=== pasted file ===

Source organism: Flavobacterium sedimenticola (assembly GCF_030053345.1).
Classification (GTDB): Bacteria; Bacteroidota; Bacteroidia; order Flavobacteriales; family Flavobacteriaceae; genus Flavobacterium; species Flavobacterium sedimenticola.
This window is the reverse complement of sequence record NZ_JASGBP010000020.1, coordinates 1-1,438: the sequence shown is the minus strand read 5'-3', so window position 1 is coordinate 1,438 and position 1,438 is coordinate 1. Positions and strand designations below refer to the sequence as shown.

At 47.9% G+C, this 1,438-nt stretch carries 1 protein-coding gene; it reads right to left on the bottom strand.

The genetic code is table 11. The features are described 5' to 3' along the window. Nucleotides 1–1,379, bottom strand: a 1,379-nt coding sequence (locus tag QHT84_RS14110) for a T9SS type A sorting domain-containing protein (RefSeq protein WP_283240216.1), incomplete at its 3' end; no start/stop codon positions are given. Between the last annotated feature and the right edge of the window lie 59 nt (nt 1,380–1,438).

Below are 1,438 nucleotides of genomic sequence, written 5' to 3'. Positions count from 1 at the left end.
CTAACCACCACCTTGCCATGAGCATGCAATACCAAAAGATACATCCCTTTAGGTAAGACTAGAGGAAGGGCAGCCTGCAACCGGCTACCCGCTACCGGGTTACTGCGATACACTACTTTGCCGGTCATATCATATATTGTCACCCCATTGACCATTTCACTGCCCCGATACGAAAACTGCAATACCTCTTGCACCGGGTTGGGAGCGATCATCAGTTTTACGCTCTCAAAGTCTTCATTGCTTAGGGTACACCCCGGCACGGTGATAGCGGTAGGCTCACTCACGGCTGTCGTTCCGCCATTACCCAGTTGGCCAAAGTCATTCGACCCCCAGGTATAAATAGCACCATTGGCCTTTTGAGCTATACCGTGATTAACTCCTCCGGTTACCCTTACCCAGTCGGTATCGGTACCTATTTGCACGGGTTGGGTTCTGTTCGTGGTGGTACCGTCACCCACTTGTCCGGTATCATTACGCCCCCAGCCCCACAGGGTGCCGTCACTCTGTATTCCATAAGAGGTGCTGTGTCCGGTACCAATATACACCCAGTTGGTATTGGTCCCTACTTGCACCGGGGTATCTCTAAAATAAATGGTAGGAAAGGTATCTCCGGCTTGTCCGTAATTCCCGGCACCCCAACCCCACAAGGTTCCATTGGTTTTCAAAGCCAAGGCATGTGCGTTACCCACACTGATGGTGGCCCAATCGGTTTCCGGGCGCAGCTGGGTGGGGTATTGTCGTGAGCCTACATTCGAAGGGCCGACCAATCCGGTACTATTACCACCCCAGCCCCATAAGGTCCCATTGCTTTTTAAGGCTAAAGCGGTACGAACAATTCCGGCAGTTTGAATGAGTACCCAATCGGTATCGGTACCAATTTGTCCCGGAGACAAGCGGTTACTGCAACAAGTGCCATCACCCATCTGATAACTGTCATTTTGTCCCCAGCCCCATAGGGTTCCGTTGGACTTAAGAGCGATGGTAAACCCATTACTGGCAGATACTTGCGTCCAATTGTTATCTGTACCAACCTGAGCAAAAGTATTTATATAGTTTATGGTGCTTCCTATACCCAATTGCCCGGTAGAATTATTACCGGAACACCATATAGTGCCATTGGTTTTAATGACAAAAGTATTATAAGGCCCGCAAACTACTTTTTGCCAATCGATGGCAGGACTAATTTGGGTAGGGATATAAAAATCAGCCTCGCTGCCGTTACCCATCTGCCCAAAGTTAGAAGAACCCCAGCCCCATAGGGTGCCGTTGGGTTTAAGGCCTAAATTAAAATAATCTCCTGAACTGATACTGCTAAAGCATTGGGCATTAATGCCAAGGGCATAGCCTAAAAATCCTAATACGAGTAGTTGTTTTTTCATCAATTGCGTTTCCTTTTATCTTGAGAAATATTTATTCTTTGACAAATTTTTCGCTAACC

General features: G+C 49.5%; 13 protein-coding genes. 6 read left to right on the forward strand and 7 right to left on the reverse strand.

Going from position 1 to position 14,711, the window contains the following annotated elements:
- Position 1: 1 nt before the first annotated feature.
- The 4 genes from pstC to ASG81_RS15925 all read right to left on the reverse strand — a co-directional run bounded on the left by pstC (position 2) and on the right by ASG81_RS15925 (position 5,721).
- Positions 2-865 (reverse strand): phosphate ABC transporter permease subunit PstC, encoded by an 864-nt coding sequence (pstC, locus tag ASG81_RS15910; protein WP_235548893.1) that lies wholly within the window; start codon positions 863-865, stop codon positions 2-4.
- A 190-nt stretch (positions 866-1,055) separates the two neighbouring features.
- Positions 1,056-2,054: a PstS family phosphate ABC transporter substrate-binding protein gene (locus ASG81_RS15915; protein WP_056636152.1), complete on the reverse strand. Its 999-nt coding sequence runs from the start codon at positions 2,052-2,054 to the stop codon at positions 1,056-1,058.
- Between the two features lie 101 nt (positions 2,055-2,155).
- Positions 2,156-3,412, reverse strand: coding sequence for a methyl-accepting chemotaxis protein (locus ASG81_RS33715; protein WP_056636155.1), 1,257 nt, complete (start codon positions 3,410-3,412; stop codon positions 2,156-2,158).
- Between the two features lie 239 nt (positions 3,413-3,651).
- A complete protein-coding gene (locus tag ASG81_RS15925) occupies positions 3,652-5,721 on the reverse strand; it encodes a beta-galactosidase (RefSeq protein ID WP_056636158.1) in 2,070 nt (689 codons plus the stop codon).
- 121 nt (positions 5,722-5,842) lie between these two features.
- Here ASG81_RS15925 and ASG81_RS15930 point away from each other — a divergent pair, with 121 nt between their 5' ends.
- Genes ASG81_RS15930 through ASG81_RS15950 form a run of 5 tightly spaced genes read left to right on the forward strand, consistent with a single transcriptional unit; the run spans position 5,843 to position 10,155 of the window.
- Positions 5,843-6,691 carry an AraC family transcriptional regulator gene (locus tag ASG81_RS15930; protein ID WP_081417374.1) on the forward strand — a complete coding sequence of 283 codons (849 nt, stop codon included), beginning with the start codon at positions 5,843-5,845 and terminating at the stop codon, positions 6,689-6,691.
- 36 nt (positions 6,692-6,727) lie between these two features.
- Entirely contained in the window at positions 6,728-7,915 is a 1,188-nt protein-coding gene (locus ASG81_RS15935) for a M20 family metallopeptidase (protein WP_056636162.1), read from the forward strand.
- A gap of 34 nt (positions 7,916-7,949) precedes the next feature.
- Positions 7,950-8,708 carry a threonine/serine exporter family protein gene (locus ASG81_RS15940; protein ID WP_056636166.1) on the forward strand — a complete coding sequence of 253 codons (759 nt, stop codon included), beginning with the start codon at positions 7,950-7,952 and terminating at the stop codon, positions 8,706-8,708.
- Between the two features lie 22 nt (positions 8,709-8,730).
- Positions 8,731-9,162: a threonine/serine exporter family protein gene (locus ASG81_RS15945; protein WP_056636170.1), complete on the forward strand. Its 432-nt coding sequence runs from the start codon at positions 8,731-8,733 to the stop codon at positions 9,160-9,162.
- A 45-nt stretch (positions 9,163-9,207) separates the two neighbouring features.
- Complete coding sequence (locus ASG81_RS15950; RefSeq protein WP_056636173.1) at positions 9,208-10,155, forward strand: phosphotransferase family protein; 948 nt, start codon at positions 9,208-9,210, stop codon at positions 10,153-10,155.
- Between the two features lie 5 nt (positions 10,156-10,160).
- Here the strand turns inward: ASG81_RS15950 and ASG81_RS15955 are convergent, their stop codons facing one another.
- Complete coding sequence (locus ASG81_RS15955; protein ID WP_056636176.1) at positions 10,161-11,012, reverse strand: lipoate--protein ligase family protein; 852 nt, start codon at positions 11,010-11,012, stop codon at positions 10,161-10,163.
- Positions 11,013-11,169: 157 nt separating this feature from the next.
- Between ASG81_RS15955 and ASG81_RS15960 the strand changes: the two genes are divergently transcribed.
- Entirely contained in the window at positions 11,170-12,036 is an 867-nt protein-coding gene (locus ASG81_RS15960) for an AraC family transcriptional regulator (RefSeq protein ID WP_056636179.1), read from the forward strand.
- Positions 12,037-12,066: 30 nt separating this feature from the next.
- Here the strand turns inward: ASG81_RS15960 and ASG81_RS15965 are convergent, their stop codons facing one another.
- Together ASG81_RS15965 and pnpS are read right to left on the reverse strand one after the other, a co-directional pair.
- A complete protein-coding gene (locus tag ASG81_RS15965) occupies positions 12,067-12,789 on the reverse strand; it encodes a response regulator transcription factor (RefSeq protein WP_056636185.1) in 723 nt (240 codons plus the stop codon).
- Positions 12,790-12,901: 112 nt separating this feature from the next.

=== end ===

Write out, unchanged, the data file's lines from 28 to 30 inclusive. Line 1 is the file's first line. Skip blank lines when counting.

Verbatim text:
- Positions 8,731-9,162: a threonine/serine exporter family protein gene (locus ASG81_RS15945; protein WP_056636170.1), complete on the forward strand. Its 432-nt coding sequence runs from the start codon at positions 8,731-8,733 to the stop codon at positions 9,160-9,162.
- A 45-nt stretch (positions 9,163-9,207) separates the two neighbouring features.
- Complete coding sequence (locus ASG81_RS15950; RefSeq protein WP_056636173.1) at positions 9,208-10,155, forward strand: phosphotransferase family protein; 948 nt, start codon at positions 9,208-9,210, stop codon at positions 10,153-10,155.